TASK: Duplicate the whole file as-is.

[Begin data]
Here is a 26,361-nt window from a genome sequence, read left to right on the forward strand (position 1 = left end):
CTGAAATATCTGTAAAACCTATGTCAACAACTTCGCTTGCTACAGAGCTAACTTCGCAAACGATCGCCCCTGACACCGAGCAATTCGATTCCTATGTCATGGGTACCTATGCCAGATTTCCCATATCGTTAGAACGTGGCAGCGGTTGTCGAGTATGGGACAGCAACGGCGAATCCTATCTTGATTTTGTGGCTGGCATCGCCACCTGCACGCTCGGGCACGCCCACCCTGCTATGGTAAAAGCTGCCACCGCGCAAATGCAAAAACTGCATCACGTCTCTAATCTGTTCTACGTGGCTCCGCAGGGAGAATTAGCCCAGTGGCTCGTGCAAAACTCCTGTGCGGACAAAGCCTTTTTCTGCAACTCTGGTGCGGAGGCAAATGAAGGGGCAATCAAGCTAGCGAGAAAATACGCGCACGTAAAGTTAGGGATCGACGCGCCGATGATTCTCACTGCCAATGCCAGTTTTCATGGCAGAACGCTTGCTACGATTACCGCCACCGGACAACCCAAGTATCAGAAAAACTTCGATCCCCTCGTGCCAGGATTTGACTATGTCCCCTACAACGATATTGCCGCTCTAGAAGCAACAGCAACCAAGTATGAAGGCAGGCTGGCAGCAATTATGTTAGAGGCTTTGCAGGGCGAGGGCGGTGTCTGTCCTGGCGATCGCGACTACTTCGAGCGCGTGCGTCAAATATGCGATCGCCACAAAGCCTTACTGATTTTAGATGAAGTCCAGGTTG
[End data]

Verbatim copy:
Here is a 26,361-nt window from a genome sequence, read left to right on the forward strand (position 1 = left end):
CTGAAATATCTGTAAAACCTATGTCAACAACTTCGCTTGCTACAGAGCTAACTTCGCAAACGATCGCCCCTGACACCGAGCAATTCGATTCCTATGTCATGGGTACCTATGCCAGATTTCCCATATCGTTAGAACGTGGCAGCGGTTGTCGAGTATGGGACAGCAACGGCGAATCCTATCTTGATTTTGTGGCTGGCATCGCCACCTGCACGCTCGGGCACGCCCACCCTGCTATGGTAAAAGCTGCCACCGCGCAAATGCAAAAACTGCATCACGTCTCTAATCTGTTCTACGTGGCTCCGCAGGGAGAATTAGCCCAGTGGCTCGTGCAAAACTCCTGTGCGGACAAAGCCTTTTTCTGCAACTCTGGTGCGGAGGCAAATGAAGGGGCAATCAAGCTAGCGAGAAAATACGCGCACGTAAAGTTAGGGATCGACGCGCCGATGATTCTCACTGCCAATGCCAGTTTTCATGGCAGAACGCTTGCTACGATTACCGCCACCGGACAACCCAAGTATCAGAAAAACTTCGATCCCCTCGTGCCAGGATTTGACTATGTCCCCTACAACGATATTGCCGCTCTAGAAGCAACAGCAACCAAGTATGAAGGCAGGCTGGCAGCAATTATGTTAGAGGCTTTGCAGGGCGAGGGCGGTGTCTGTCCTGGCGATCGCGACTACTTCGAGCGCGTGCGTCAAATATGCGATCGCCACAAAGCCTTACTGATTTTAGATGAAGTCCAGGTTG